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    What Happens when Fair Dealing is not “Fair”?

    • 01.03.2022
    • By Hugh Stephens
    Hugh Stephens Blogs

    February 21-25 is Fair Use/Fair Dealing week, so proclaimed by a number of participating organizations in the US and Canada and organized by the Association of Research Libraries under the umbrella of As in past years, there will be a series of online events extolling the virtues of fair use and fair dealing. Fair dealing and fair use are firmly embedded as part of the copyright ecosystem and have been for many years, although the interpretation of what constitutes “fairness” is far from static.

    This is the definition of fair use and fair dealing from’s website;

    Fair use and fair dealing are essential limitations and exceptions to copyright, allowing the use of copyrighted materials without permission from the copyright holder under certain circumstances.”

    Fair enough. The term “under certain circumstances” says it all. This is the very crux of the issue when determining whether or not a use, without the permission of the rights-holder, is fair. Courts are periodically called on to determine what is fair and what is not. In the case of fair dealing in Canada, there are a number of “exceptions” or “allowable purposes” where permission is not required. These are research, private study, education, parody, satire, criticism, review, and news reporting. But not just any permissionless use that falls into these categories is necessarily “fair”. Other factors figure into a fairness evaluation, including the amount of the work copied, the use to which the copies are to be put, the nature of the work, the alternatives available, and the impact of the dealing on the work, i.e. whether the copying might have a detrimental effect on potential sales of the originals. These must be weighed to determine if a use not authorized by the rights-holder is legal (fair).

    From the above criteria, which are drawn from the six factors to be considered when adjudicating fair dealing outlined by the Supreme Court of Canada in the CCH v Law Society copyright case in 2004, (which in turn resemble the four fair use factors used by US courts), you might conclude that an unauthorized use that (a) involved extensive or even total copying of a work that had been (b) produced explicitly for a particular educational market, like a work used for instruction in a university course, and which, as a result of the copying, (c) had suffered heavy damage to its sales potential even though (d) the work, as a readily available commercial alternative, could be easily purchased or licensed, would not meet the bar for fair dealing, even though it fell within a specified exception such as education. If this is your view, you will be at odds with most if not all of the folks from the Association of Research Libraries who are bringing you fair dealing week in Canada.

    Even though this hypothetical work may have been copied, chapter by chapter, in its entirety by different professors for different courses, and even though the sale of copies of this specialized work to students by the university effectively demolishes any commercial market for the work, Universities Canada has declared this to be fair dealing in their view. As a result, most of its members, notoriously including York University, have decided to avoid any payment to rights-holders, refusing to obtain a licence from Access Copyright, the collective that represents authors and publishers, or in many cases to license the works directly from rightsholders. This has resulted in a long-running lawsuit that has pitted Access Copyright against York. While parts of this lawsuit were decided by the Supreme Court of Canada in July of last year, the fair dealing issue remains unclear.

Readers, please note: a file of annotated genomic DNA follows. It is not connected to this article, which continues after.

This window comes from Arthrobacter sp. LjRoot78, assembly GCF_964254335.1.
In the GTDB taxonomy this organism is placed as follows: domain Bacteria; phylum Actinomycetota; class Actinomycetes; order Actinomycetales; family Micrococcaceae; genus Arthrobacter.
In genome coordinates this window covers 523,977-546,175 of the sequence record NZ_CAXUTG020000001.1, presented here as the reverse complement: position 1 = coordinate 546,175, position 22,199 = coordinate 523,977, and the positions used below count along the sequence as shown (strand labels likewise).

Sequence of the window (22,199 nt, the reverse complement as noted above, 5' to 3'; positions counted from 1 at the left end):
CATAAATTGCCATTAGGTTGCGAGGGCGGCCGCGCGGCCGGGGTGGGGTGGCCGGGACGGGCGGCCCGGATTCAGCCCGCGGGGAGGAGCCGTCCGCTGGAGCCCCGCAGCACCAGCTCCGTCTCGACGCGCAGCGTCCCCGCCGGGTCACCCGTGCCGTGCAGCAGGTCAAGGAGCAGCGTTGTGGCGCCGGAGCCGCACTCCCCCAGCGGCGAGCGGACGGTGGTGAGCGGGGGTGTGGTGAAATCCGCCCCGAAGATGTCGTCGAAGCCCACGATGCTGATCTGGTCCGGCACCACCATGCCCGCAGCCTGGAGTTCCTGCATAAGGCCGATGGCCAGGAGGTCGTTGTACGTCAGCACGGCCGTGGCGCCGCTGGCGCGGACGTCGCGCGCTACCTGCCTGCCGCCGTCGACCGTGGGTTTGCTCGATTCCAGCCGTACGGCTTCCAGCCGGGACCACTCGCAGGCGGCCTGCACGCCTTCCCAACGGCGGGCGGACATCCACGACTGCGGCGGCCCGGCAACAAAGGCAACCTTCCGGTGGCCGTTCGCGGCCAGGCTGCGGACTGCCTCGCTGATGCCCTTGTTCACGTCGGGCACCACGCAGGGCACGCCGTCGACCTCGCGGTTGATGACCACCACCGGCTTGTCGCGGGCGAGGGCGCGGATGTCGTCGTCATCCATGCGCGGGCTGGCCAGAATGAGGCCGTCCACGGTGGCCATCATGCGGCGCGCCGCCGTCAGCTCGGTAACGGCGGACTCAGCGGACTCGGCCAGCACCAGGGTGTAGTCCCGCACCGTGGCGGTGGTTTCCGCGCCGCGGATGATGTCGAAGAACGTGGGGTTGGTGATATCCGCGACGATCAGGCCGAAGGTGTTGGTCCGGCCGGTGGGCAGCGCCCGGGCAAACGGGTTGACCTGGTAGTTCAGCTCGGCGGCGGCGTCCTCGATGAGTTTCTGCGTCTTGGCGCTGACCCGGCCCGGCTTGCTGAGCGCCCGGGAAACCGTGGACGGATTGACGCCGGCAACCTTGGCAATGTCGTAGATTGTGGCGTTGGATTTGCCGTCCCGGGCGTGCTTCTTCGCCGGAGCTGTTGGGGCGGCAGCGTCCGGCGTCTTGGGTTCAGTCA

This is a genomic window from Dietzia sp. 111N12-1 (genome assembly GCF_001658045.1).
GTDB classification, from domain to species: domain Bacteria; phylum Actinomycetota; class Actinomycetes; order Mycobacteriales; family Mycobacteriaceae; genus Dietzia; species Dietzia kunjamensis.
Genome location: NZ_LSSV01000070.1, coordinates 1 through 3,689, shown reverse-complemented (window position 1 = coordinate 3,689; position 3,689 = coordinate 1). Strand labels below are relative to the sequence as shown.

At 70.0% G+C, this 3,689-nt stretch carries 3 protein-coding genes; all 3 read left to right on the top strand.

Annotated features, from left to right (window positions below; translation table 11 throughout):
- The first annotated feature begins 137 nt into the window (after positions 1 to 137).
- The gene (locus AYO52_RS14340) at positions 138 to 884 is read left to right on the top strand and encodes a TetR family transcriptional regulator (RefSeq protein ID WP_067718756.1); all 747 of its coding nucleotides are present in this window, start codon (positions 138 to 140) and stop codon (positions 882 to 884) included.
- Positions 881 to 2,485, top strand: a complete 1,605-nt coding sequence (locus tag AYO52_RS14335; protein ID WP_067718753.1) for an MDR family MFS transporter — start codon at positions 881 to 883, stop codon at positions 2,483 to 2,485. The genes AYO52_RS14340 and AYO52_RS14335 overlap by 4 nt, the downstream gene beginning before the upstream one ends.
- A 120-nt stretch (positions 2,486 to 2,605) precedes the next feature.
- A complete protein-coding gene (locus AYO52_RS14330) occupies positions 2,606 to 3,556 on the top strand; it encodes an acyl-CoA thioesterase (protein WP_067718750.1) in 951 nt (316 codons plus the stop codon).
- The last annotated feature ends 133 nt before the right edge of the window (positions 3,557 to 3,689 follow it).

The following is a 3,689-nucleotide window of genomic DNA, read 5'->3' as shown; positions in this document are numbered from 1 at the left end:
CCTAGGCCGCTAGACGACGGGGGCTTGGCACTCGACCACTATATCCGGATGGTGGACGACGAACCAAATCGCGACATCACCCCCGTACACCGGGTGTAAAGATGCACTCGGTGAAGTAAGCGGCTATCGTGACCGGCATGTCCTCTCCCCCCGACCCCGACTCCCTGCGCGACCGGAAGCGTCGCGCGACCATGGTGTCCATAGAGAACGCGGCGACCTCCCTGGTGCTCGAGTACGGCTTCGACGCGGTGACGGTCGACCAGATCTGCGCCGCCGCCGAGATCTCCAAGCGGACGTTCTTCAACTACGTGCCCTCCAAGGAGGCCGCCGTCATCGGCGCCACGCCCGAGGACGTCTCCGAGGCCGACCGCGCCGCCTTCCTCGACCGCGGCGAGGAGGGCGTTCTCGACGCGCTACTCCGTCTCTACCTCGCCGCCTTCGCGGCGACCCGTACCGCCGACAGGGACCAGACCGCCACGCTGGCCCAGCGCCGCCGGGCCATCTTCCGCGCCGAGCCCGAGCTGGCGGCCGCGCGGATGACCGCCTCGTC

If it’s all a bit arcane to the casual reader, I will try to summarize. Universities and school boards, prior to 2011-12, used to obtain a licence from Access Copyright (AC) allowing them to copy materials in AC’s repertoire (i.e. AC had signed an agreement with the copyright owner, either an author or publisher, allowing it to license the works of the rights-holder and collect royalties on their behalf. These works then went into AC’s “repertoire”). The cost of the licence was based on estimates of the amount of copying occurring during instruction over a given period of time. The licence did not allow for unlimited copying, only copying within specified limits, such as up to ten percent of a work, one chapter in a book, one article in a magazine etc. Copying beyond those limits required further permissions. The licence was based on a per capita cost per student. At one time the fee per university student per year was $26. It is considerably less now due to market pressure to reduce licence fees as a result of the expansion of fair dealing to encompass education.

    Under this licensing system, if AC and the users could not agree on a royalty fee, the issue was punted to the Copyright Board of Canada to set a “tariff”. The Board held hearings to determine a fair and equitable royalty rate for post-secondary copying covered under the tariff. Once the Board approved the tariff, it was accepted that it was applicable to all those who used material held in AC’s repertoire unless they had reached their own licensing agreement with the copyright collective. This was the situation that prevailed until about ten years ago. Then it all began to unravel.

    In 2012 the Supreme Court of Canada, in a case known as Alberta (Education) v. Canadian Copyright Licensing Agency (Access Copyright),ruled that the allowable purposes of “research and private study” should be given a “large and liberal interpretation” in the context of practices prevailing at the time (i.e. teachers copying materials for classroom instruction). In effect, this meant that if a teacher copied short excerpts of materials for use in classroom instruction to supplement the primary textbook, this was an allowable fair dealing because the teacher was exercising, on behalf of students, their “research and private study” rights. That same year the Copyright Modernization Act was passed adding “education” to allowable purposes under fair dealing . As a result of that legislation, Universities Canada backed out of an agreement on a new model licence with AC that would have resolved the issue of institutional copying and updated copyright guidelines for the digital age. The stage was set for a lawsuit to try to settle the issue. When York University refused to pay the interim tariff established by the Copyright Board, AC sued. York’s position was that it had no obligation to pay because its use was either covered by fair dealing, as exemplified by its Fair Dealing Guidelines applicable to students and faculty, or was already licensed.